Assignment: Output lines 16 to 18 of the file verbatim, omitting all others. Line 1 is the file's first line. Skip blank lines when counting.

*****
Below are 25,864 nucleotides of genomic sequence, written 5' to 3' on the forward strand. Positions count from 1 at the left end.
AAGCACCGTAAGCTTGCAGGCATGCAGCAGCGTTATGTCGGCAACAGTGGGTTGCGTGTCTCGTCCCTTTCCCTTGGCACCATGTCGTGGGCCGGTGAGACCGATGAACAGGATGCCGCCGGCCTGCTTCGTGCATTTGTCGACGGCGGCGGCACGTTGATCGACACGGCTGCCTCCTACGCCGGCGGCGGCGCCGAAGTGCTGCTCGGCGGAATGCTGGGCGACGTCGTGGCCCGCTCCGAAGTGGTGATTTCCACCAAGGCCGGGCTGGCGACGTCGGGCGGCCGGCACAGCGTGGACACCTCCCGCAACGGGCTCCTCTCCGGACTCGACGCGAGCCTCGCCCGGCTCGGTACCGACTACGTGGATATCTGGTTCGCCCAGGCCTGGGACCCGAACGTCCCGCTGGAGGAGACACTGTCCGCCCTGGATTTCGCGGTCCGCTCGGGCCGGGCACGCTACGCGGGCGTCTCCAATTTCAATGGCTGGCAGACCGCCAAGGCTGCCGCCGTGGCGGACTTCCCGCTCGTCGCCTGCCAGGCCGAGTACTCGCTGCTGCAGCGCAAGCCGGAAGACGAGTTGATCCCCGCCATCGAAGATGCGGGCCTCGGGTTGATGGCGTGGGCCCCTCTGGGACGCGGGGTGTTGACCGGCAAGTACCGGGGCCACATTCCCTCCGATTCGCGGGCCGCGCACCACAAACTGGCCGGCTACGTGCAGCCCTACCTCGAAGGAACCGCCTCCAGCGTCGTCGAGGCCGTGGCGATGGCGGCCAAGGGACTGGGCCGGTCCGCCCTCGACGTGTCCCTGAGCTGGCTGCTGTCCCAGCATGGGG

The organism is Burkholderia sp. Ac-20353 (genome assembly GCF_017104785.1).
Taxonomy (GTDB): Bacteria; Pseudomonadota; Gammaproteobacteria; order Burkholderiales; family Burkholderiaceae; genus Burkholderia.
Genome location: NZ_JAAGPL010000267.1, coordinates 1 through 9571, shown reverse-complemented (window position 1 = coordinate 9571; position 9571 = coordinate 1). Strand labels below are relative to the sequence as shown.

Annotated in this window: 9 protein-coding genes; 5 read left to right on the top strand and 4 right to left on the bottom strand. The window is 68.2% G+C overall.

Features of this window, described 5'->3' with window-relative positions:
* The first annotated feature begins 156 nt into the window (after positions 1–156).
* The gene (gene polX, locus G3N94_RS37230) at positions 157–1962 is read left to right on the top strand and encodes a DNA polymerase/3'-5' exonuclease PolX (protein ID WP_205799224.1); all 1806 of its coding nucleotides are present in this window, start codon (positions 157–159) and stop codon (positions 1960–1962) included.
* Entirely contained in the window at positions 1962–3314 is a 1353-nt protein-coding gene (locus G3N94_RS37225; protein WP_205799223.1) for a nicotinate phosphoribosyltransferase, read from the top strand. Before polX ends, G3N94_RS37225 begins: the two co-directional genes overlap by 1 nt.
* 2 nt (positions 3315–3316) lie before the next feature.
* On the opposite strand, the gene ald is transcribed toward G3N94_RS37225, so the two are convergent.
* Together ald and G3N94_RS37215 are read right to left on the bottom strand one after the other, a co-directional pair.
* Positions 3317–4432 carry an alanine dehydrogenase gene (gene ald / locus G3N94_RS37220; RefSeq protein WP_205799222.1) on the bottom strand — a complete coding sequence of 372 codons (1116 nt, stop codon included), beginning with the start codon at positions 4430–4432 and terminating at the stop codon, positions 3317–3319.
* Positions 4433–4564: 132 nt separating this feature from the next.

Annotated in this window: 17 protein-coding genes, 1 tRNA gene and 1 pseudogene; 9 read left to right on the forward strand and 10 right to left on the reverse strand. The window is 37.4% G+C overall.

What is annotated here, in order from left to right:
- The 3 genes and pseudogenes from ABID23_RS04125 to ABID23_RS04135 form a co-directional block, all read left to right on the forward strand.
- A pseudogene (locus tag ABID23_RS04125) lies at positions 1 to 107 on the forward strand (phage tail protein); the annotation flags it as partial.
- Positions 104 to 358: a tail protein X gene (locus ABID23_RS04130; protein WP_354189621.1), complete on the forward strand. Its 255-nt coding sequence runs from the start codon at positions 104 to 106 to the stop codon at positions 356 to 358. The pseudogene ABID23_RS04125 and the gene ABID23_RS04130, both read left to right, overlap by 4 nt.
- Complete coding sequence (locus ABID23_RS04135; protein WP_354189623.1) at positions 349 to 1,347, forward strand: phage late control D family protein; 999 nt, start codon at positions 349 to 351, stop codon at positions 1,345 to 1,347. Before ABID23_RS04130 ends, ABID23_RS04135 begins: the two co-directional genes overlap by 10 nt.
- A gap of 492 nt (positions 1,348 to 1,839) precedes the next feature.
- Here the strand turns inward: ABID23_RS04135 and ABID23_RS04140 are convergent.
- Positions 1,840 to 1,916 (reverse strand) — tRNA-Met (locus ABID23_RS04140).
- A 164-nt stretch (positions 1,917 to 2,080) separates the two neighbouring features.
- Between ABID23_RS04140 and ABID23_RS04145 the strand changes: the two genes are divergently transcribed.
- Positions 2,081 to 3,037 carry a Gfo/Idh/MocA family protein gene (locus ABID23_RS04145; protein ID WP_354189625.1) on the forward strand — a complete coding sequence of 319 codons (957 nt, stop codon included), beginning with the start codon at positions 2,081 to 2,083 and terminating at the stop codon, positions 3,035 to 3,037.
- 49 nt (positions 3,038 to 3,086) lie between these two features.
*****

Annotated in this window: 17 protein-coding genes, 1 tRNA gene and 1 pseudogene; 9 read left to right on the forward strand and 10 right to left on the reverse strand. The window is 37.4% G+C overall.

What is annotated here, in order from left to right:
- The 3 genes and pseudogenes from ABID23_RS04125 to ABID23_RS04135 form a co-directional block, all read left to right on the forward strand.